Perhaps the most astounding aspect of the WannaCry outbreak is the fact that, two months prior to the attack, Microsoft had released a critical update that fixes the exact same vulnerability that was exploited by the attackers. “This security update resolves vulnerabilities in Microsoft Windows. The most severe of the vulnerabilities could allow remote code execution if an attacker sends specially crafted messages to a Microsoft Server Message Block 1.0 (SMBv1) server,” stated the executive summary published on March 14, 2017.

The problem is that most companies take an average of 100-120 days to patch vulnerabilities, according to Kenna Security’s Remediation Gap report. That’s almost twice the amount of time they had before the WannaCry outbreak. The same report also states that the chance of a vulnerability being exploited hits 90 percent between 40-60 days after discovery.

A survey by Enterprise Management Associates confirms that cyber security professionals feel overwhelmed by the volume of vulnerability maintenance work they face. “A full 79 percent of those cybersecurity professionals report that the patching approval process their organization relies on is mostly manual…64 percent admit that threat alerts are not addressed each day, and another 52 percent report that threat alerts are improperly prioritized by systems and therefore must be manually reprioritized,” summarized the survey Mike Vizard for Barracuda.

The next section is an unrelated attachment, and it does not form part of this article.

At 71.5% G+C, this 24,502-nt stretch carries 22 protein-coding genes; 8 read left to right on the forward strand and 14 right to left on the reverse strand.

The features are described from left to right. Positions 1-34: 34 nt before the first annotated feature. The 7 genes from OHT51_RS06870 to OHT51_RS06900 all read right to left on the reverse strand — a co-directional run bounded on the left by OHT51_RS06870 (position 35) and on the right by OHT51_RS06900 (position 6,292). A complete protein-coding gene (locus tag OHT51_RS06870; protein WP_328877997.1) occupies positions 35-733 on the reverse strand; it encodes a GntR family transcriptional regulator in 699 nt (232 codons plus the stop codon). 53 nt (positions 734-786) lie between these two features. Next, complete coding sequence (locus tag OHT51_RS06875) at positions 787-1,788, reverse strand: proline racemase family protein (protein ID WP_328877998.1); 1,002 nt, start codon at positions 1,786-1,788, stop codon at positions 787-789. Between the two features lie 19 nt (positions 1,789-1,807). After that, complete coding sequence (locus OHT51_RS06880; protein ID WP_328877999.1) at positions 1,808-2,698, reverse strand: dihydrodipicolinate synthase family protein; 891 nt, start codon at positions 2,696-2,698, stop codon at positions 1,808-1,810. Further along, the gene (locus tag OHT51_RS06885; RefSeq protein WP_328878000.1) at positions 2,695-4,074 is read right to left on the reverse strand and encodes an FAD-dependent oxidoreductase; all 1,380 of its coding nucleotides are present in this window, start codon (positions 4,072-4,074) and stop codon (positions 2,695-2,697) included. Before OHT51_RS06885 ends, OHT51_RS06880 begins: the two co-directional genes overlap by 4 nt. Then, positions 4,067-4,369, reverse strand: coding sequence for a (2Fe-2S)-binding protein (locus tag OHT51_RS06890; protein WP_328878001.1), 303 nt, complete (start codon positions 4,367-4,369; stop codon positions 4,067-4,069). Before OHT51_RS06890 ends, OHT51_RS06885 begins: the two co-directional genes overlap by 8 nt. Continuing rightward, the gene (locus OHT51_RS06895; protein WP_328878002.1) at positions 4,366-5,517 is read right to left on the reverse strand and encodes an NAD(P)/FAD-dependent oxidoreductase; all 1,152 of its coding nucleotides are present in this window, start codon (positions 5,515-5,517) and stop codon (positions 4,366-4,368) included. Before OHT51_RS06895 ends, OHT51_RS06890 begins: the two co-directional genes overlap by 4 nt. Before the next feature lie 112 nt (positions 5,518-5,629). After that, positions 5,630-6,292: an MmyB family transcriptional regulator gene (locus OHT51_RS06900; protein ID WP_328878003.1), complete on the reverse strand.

Clearly, businesses and organizations must work hard to improve their software patching processes. While vendors release critical patches all the time, IT administrators seldom find out soon enough, instead relying on anti-malware software to keep malware at bay. Even when IT administrators are aware that a critical update has been issued, they need to first test its impact before they can apply it.

A more effective solution is needed, one that would automate operating system patching and keep third-party applications up-to-date. For years, Ivanti has been providing IT systems management, security management, service desk management, asset management, and process management solutions to organizations worldwide. “Customers use Ivanti to manage over 250 million desktops, servers, and mobile devices—unifying resources, automating the delivery of assets, and improving ROI. We help you enhance worker productivity while maintaining security management. Working with a variety of markets, Ivanti enables a new dimension of business success,” states the official website.

In the wake of the WannaCry outbreak, Ivanti is offering a free 90-day license for their patch management solution – unlimited nodes, so you can protect your entire enterprise

With Ivanti, it’s possible to easily and automatically evaluate, test, and apply OS and app patches enterprise-wide; patch third-party apps from the SCCM console with no additional infrastructure or training; and keep Windows servers and endpoints updated without taking on the extra time and resources and increased risk of human error that regular patching methods entail.

Why spend time and money on patching when there are mature patch management solutions that allow you to focus on your core business, improve your security, and reduce overhead—all at the same time.